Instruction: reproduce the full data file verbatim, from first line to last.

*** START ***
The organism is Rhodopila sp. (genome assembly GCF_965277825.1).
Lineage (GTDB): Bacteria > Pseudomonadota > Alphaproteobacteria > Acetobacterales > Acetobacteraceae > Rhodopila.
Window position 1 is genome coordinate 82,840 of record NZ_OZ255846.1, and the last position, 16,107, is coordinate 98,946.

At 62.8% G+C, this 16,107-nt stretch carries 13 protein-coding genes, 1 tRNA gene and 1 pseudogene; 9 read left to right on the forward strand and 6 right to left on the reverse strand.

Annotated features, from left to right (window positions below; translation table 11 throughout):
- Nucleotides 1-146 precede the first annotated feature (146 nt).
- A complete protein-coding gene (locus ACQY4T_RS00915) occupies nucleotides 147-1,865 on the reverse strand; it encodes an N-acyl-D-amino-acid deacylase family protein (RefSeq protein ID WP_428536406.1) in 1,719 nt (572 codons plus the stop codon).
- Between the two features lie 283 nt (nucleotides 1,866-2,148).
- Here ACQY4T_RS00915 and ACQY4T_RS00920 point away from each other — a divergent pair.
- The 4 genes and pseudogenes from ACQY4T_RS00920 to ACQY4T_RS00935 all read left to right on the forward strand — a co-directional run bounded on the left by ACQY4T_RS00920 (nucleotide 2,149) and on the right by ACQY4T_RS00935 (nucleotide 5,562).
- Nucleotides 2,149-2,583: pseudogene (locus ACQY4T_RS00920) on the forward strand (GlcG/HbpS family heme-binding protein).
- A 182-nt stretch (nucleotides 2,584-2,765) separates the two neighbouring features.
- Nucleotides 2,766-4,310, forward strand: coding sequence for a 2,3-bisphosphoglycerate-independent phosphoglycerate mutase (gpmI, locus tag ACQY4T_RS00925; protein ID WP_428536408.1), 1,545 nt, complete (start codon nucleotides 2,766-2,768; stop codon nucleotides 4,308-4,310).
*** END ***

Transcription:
The organism is Rhodopila sp. (genome assembly GCF_965277825.1).
Lineage (GTDB): Bacteria > Pseudomonadota > Alphaproteobacteria > Acetobacterales > Acetobacteraceae > Rhodopila.
Window position 1 is genome coordinate 82,840 of record NZ_OZ255846.1, and the last position, 16,107, is coordinate 98,946.

At 62.8% G+C, this 16,107-nt stretch carries 13 protein-coding genes, 1 tRNA gene and 1 pseudogene; 9 read left to right on the forward strand and 6 right to left on the reverse strand.

Annotated features, from left to right (window positions below; translation table 11 throughout):
- Nucleotides 1-146 precede the first annotated feature (146 nt).
- A complete protein-coding gene (locus ACQY4T_RS00915) occupies nucleotides 147-1,865 on the reverse strand; it encodes an N-acyl-D-amino-acid deacylase family protein (RefSeq protein ID WP_428536406.1) in 1,719 nt (572 codons plus the stop codon).
- Between the two features lie 283 nt (nucleotides 1,866-2,148).
- Here ACQY4T_RS00915 and ACQY4T_RS00920 point away from each other — a divergent pair.
- The 4 genes and pseudogenes from ACQY4T_RS00920 to ACQY4T_RS00935 all read left to right on the forward strand — a co-directional run bounded on the left by ACQY4T_RS00920 (nucleotide 2,149) and on the right by ACQY4T_RS00935 (nucleotide 5,562).
- Nucleotides 2,149-2,583: pseudogene (locus ACQY4T_RS00920) on the forward strand (GlcG/HbpS family heme-binding protein).
- A 182-nt stretch (nucleotides 2,584-2,765) separates the two neighbouring features.
- Nucleotides 2,766-4,310, forward strand: coding sequence for a 2,3-bisphosphoglycerate-independent phosphoglycerate mutase (gpmI, locus tag ACQY4T_RS00925; protein ID WP_428536408.1), 1,545 nt, complete (start codon nucleotides 2,766-2,768; stop codon nucleotides 4,308-4,310).